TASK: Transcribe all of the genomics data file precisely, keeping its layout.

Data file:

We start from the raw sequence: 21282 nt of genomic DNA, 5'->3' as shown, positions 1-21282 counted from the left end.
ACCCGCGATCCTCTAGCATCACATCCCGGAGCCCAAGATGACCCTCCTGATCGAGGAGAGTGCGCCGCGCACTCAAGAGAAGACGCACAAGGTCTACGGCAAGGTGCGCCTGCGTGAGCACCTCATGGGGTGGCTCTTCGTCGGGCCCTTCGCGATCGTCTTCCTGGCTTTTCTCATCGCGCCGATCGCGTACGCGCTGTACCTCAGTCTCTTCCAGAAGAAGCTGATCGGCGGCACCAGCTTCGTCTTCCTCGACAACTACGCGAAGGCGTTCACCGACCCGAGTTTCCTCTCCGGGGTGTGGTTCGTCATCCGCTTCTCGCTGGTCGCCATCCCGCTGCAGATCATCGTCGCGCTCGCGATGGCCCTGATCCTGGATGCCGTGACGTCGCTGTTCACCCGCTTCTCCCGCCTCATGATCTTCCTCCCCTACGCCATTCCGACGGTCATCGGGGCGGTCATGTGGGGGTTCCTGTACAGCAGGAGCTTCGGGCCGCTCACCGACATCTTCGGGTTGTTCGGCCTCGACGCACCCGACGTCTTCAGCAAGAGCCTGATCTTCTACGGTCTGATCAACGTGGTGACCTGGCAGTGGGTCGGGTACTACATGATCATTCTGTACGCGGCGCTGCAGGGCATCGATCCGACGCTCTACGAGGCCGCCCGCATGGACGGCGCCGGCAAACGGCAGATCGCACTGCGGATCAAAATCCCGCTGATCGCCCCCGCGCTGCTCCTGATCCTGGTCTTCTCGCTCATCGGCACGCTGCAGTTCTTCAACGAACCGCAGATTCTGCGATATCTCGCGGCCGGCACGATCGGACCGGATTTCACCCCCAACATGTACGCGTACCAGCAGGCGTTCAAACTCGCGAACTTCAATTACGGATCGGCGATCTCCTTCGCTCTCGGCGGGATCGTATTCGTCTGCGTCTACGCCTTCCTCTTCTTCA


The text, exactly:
We start from the raw sequence: 21282 nt of genomic DNA, 5'->3' as shown, positions 1-21282 counted from the left end.
ACCCGCGATCCTCTAGCATCACATCCCGGAGCCCAAGATGACCCTCCTGATCGAGGAGAGTGCGCCGCGCACTCAAGAGAAGACGCACAAGGTCTACGGCAAGGTGCGCCTGCGTGAGCACCTCATGGGGTGGCTCTTCGTCGGGCCCTTCGCGATCGTCTTCCTGGCTTTTCTCATCGCGCCGATCGCGTACGCGCTGTACCTCAGTCTCTTCCAGAAGAAGCTGATCGGCGGCACCAGCTTCGTCTTCCTCGACAACTACGCGAAGGCGTTCACCGACCCGAGTTTCCTCTCCGGGGTGTGGTTCGTCATCCGCTTCTCGCTGGTCGCCATCCCGCTGCAGATCATCGTCGCGCTCGCGATGGCCCTGATCCTGGATGCCGTGACGTCGCTGTTCACCCGCTTCTCCCGCCTCATGATCTTCCTCCCCTACGCCATTCCGACGGTCATCGGGGCGGTCATGTGGGGGTTCCTGTACAGCAGGAGCTTCGGGCCGCTCACCGACATCTTCGGGTTGTTCGGCCTCGACGCACCCGACGTCTTCAGCAAGAGCCTGATCTTCTACGGTCTGATCAACGTGGTGACCTGGCAGTGGGTCGGGTACTACATGATCATTCTGTACGCGGCGCTGCAGGGCATCGATCCGACGCTCTACGAGGCCGCCCGCATGGACGGCGCCGGCAAACGGCAGATCGCACTGCGGATCAAAATCCCGCTGATCGCCCCCGCGCTGCTCCTGATCCTGGTCTTCTCGCTCATCGGCACGCTGCAGTTCTTCAACGAACCGCAGATTCTGCGATATCTCGCGGCCGGCACGATCGGACCGGATTTCACCCCCAACATGTACGCGTACCAGCAGGCGTTCAAACTCGCGAACTTCAATTACGGATCGGCGATCTCCTTCGCTCTCGGCGGGATCGTATTCGTCTGCGTCTACGCCTTCCTCTTCTTCA